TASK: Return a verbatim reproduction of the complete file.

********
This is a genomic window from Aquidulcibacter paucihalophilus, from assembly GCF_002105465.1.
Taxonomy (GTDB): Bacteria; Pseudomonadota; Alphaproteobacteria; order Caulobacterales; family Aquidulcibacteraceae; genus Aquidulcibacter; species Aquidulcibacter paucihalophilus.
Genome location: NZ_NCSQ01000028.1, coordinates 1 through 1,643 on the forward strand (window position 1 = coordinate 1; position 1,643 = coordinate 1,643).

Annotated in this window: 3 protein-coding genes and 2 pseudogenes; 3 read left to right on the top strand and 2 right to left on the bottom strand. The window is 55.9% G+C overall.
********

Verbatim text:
This is a genomic window from Aquidulcibacter paucihalophilus, from assembly GCF_002105465.1.
Taxonomy (GTDB): Bacteria; Pseudomonadota; Alphaproteobacteria; order Caulobacterales; family Aquidulcibacteraceae; genus Aquidulcibacter; species Aquidulcibacter paucihalophilus.
Genome location: NZ_NCSQ01000028.1, coordinates 1 through 1,643 on the forward strand (window position 1 = coordinate 1; position 1,643 = coordinate 1,643).

Annotated in this window: 3 protein-coding genes and 2 pseudogenes; 3 read left to right on the top strand and 2 right to left on the bottom strand. The window is 55.9% G+C overall.